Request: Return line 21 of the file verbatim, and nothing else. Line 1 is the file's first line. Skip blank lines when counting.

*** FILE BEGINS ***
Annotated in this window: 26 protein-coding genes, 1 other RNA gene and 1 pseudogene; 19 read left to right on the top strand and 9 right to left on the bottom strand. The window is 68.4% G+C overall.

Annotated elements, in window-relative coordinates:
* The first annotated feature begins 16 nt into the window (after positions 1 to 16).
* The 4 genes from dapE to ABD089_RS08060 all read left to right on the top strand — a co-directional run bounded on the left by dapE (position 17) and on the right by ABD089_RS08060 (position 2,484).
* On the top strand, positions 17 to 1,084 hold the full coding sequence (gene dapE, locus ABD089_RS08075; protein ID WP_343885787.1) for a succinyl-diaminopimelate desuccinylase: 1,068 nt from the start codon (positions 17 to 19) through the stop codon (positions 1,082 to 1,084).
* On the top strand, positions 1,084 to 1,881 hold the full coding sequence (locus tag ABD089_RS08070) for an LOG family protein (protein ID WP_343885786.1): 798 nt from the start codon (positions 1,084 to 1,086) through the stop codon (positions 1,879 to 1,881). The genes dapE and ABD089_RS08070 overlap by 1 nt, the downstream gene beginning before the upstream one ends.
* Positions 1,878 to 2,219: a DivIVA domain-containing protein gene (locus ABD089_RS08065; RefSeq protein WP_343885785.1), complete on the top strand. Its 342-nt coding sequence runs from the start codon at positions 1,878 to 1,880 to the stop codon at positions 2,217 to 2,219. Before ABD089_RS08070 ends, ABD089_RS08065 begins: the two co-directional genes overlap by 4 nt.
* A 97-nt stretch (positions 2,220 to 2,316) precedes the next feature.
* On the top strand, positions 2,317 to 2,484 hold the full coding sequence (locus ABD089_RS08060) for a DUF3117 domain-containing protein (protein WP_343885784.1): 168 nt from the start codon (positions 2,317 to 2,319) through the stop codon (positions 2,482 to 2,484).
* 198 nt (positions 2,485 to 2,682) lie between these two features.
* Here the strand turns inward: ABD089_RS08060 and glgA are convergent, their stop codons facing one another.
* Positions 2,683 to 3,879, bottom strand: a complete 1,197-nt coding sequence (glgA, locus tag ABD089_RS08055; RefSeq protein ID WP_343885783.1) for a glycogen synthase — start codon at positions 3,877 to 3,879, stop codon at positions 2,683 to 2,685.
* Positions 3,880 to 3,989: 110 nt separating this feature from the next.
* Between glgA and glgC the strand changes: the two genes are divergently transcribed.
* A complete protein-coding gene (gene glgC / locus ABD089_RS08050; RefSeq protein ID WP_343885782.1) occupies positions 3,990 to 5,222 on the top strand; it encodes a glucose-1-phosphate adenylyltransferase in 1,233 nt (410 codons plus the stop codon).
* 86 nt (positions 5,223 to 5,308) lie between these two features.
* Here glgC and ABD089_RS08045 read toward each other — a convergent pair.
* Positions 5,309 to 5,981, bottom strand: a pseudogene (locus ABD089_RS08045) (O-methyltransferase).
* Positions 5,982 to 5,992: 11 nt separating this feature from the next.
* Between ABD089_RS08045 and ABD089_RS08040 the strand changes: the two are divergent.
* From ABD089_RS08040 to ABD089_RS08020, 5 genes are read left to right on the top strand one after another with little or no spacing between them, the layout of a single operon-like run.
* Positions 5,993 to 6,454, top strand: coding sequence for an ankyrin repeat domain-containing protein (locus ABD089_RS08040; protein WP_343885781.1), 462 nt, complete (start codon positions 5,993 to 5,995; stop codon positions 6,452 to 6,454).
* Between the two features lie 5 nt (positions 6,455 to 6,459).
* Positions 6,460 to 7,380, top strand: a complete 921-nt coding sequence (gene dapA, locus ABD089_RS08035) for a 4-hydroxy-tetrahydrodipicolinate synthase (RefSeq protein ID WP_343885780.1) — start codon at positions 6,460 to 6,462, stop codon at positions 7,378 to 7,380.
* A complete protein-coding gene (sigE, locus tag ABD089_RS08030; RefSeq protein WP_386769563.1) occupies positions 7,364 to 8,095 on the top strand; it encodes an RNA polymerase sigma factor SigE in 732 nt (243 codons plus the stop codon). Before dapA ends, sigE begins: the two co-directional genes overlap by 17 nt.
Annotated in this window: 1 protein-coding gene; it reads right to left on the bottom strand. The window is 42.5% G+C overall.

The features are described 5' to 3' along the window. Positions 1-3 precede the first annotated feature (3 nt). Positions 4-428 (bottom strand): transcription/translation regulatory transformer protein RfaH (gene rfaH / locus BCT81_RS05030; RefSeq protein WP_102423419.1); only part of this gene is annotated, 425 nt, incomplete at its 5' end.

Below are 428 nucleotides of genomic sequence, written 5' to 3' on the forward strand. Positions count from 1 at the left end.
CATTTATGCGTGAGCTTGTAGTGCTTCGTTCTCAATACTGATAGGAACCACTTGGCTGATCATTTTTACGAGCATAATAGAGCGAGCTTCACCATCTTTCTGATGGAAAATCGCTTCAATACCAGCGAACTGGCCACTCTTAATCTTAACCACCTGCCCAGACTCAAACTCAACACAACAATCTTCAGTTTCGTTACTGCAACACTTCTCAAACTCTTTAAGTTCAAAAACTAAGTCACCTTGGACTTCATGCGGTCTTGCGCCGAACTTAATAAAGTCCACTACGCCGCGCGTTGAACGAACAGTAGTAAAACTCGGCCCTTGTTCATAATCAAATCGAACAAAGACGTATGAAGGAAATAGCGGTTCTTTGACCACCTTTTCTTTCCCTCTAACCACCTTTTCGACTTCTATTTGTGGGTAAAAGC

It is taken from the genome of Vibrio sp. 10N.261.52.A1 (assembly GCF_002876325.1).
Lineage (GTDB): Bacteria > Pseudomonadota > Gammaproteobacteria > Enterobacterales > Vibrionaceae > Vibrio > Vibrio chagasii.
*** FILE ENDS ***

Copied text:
* From ABD089_RS08040 to ABD089_RS08020, 5 genes are read left to right on the top strand one after another with little or no spacing between them, the layout of a single operon-like run.